The second main message of the book is one of tenacious resilience among both staff and residents as they find both manifest and latent pathways to cope with the masked malignancy of the RHU. The book also provides an overview of daily living in these spaces but told uniquely from both sides of the bars…a rare find in the existing literature on solitary confinement. Finally, the book closes with two powerful chapters: one on suggested reforms/changes and another that painstakingly details the methods and positional choices the researchers made to give voice to the staff and residents who so graciously allowed us access to their world.
Follow Danielle S. Rudes on Twitter.

--Marshal Zeringue

Monday, March 28, 2022

Lynda Mugglestone's "Writing a War of Words"

Lynda Mugglestone is Professor of the History of English at the University of Oxford, and a Fellow of Pembroke College. Her research explores language history, language change and attitudes, and lexicography from the eighteenth century onwards, as well as on the history of pronunciation and its social and cultural framing. She is the author of Talking Proper: The Rise of Accent as Social Symbol (2nd ed., 2007), Dictionaries: A Very Short Introduction (2011), and Samuel Johnson and the Journey into Words (2015), and editor of The Oxford History of English (2nd ed., 2012).

Mugglestone applied the “Page 99 Test” to her new book, Writing a War of Words: Andrew Clark and the Search for Meaning in World War One, and reported the following:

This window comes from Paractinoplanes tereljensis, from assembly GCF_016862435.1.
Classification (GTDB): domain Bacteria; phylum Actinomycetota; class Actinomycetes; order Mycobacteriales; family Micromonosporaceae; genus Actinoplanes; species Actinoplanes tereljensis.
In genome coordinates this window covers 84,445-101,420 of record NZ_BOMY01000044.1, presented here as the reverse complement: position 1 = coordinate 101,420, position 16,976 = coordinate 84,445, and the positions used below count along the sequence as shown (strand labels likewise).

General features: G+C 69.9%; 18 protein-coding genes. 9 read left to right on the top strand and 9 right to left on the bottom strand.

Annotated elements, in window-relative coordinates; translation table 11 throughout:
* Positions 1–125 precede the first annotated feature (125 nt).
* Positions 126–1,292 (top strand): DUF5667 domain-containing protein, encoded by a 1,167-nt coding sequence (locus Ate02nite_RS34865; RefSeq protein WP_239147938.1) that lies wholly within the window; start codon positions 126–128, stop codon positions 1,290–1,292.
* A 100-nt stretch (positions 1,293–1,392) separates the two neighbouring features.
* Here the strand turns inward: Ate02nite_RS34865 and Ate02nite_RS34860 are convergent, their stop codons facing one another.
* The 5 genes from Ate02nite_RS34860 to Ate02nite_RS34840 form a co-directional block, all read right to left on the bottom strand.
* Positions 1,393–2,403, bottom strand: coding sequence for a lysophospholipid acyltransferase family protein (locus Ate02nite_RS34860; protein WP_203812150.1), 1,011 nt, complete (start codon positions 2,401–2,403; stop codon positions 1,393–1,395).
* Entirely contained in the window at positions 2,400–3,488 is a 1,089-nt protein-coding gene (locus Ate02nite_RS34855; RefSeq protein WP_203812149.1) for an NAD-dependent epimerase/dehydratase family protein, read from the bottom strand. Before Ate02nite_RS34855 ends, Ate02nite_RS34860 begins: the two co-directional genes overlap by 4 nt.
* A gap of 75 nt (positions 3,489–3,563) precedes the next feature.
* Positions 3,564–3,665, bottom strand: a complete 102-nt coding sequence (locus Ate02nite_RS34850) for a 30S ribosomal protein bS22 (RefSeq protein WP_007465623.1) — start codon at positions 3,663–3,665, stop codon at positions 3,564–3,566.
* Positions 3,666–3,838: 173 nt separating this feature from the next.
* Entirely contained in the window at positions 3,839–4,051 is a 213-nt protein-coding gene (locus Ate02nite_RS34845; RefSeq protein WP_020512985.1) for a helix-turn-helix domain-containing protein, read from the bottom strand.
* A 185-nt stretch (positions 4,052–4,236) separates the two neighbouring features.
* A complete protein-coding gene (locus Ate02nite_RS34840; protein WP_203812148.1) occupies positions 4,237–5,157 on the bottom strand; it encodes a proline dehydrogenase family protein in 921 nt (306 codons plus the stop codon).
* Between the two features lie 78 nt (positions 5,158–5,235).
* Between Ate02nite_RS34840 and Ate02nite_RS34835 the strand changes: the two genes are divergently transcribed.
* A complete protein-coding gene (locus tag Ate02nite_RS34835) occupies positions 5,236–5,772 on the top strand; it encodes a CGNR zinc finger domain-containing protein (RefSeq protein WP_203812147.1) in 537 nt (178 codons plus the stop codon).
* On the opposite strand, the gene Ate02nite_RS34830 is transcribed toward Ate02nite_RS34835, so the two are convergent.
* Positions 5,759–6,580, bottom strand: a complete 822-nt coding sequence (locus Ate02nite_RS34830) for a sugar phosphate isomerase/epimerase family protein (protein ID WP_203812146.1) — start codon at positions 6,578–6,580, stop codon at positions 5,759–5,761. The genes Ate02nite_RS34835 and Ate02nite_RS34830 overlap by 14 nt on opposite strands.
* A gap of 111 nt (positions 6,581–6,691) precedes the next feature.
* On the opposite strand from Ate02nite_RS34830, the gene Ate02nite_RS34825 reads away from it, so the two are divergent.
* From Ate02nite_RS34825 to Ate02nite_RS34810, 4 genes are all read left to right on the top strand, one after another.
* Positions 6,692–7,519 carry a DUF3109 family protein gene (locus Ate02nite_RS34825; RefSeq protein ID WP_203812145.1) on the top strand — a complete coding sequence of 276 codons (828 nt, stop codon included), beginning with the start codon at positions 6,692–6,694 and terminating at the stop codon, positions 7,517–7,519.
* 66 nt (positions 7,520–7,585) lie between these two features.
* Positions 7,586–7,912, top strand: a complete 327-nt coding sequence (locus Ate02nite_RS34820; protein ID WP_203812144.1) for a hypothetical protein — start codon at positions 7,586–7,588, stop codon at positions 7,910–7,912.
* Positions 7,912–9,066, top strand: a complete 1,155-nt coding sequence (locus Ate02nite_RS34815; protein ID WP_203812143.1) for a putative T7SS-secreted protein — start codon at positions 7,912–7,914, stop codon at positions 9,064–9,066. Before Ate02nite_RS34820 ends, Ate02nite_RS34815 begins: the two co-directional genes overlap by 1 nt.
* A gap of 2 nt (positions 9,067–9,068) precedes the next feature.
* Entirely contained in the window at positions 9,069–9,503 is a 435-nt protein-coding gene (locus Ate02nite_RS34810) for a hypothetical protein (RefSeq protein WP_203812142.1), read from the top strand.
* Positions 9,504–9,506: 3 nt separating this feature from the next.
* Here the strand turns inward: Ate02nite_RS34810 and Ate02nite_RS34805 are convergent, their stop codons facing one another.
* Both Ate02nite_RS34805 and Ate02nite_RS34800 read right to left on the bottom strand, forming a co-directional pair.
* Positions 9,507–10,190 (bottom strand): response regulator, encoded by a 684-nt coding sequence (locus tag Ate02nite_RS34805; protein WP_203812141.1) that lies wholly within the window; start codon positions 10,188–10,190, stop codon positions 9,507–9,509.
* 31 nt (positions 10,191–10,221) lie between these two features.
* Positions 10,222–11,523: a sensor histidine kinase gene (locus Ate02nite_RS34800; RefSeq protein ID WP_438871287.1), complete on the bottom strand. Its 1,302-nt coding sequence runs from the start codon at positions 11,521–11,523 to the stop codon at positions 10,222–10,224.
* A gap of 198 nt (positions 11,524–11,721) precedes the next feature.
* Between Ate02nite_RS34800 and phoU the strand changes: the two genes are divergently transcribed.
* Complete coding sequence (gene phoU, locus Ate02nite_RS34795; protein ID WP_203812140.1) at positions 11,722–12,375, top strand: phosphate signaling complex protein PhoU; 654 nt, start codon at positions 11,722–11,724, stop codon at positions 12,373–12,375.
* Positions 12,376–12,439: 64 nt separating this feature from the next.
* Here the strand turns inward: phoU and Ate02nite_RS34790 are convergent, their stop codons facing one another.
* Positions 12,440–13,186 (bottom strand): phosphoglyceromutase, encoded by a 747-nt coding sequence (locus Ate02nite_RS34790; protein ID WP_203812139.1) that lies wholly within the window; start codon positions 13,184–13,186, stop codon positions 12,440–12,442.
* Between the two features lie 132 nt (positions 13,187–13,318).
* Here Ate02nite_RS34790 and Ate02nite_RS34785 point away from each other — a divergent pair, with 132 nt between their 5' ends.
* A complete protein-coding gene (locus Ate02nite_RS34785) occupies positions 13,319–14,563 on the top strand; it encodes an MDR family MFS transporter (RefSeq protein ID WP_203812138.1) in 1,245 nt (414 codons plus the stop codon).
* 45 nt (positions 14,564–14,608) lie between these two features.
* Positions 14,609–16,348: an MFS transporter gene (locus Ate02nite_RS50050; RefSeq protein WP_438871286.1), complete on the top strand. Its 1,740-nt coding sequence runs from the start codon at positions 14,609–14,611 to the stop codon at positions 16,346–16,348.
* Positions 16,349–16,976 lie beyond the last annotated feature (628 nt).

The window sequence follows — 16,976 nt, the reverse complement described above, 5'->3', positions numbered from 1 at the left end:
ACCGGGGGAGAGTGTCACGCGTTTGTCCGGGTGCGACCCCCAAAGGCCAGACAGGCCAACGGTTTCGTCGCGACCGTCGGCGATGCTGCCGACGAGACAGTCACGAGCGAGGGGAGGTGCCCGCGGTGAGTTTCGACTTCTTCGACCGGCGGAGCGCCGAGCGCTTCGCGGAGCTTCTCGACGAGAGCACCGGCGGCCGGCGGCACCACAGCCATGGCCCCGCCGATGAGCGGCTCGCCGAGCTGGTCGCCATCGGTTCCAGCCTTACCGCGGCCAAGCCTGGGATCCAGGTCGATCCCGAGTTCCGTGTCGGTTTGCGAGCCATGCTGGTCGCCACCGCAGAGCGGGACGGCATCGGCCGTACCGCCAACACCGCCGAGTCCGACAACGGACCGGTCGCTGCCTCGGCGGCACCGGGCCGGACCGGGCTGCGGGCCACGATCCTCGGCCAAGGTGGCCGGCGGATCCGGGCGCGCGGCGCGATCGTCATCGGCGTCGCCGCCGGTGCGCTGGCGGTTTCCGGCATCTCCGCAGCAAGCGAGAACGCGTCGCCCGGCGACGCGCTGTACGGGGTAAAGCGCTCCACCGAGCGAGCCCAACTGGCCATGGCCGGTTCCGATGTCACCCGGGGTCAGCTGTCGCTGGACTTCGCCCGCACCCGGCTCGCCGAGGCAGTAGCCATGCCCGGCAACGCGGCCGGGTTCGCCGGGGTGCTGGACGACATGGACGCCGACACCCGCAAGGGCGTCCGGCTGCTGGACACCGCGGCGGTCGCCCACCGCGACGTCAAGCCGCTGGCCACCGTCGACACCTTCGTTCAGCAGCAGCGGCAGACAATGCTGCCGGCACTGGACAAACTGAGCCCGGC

From page 99:
Barbed wire had already made a limited appearance in defensive structures in the Boer War. Nevertheless, across the autumn of 1914, Clark found himself documenting the consolidation, and chilling connotations, of the wire in war-time use, alongside cutters (wire-cutters or nippers) as useful pieces of trench kit, and barbwire as yet another verb for the art of war. ‘We found their barbed wire all right, and got to work with our cutters, when a searchlight began to play all around’, narrates another first-person account. Barbed in OED1 (in an entry written in 1885) had referred to horses, and armaments of a very different kind. Entanglements had been made of wood. ‘Talk about entanglements!’, a reprinted letter from Private Watts of the Cheshire Regiment (carefully pasted into ‘Words in War-Time’) instead exclaimed:
Give me shells and bullets before them. A man never knows how useless struggling is till he gets into loose barbed wire. Every movement mixes him worse, and he is lucky if he can keep his face out of the spikes. Some of our chaps will carry ugly marks all their lives.
By December 1914, as Clark noted with interest, barbed wire entanglements had moreover been appropriated as a war-time metaphor for language itself, deftly reminding of the caution necessary in approaching contemporary songs such as ‘Sister Susie’s Sewing Shirts for Soldiers’ (briefly popular ‘as a tongue-twister at soldier’s concerts’, he explained). Even a few months earlier, uses of this kind would have challenged popular comprehension. ‘Extremely frequent, 1914‒15’, Clark commented: ‘Not in N.E.D as military term’.

A changing language of space and place was equally evident. Clark in his diary repeatedly documented the departure of the young men of the village ‘to the front’. At the front, Macnaughtan contends, was so common that it might best be seen as a single word. Front, referring to ‘The foremost line or part of an army or battalion’ was, by 1914, familiar and familiarized. Contemporary comment, Clark noted, nevertheless often suggested new specificities as well as new combinatory forms. The red-asterisked fighting front, war front (dated to 1950 in the modern OED), or battle front, another unregistered term in 1914, to particularize the zone of active engagement, as was battle zone (dated to 1931 in the modern OED). These operated, Clark suggested, in contradistinction to the front in general – itself referred to, in other neologism, as the